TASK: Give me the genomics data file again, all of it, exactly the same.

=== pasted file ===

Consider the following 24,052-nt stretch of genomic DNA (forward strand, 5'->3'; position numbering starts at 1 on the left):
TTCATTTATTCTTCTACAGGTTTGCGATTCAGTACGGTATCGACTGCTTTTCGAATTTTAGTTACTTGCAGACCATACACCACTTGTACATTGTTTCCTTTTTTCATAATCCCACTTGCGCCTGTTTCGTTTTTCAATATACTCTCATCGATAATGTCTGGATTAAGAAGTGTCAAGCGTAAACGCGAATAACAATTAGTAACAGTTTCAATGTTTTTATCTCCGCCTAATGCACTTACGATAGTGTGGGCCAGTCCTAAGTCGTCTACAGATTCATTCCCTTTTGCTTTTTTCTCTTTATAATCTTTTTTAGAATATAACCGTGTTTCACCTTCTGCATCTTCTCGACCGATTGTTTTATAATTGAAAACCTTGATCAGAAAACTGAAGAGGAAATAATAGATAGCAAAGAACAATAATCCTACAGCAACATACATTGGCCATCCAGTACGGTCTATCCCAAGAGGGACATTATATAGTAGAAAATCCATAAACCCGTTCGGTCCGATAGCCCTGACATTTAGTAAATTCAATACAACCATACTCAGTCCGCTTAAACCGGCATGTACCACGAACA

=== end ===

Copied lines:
Consider the following 24,052-nt stretch of genomic DNA (forward strand, 5'->3'; position numbering starts at 1 on the left):
TTCATTTATTCTTCTACAGGTTTGCGATTCAGTACGGTATCGACTGCTTTTCGAATTTTAGTTACTTGCAGACCATACACCACTTGTACATTGTTTCCTTTTTTCATAATCCCACTTGCGCCTGTTTCGTTTTTCAATATACTCTCATCGATAATGTCTGGATTAAGAAGTGTCAAGCGTAAACGCGAATAACAATTAGTAACAGTTTCAATGTTTTTATCTCCGCCTAATGCACTTACGATAGTGTGGGCCAGTCCTAAGTCGTCTACAGATTCATTCCCTTTTGCTTTTTTCTCTTTATAATCTTTTTTAGAATATAACCGTGTTTCACCTTCTGCATCTTCTCGACCGATTGTTTTATAATTGAAAACCTTGATCAGAAAACTGAAGAGGAAATAATAGATAGCAAAGAACAATAATCCTACAGCAACATACATTGGCCATCCAGTACGGTCTATCCCAAGAGGGACATTATATAGTAGAAAATCCATAAACCCGTTCGGTCCGATAGCCCTGACATTTAGTAAATTCAATACAACCATACTCAGTCCGCTTAAACCGGCATGTACCACGAACA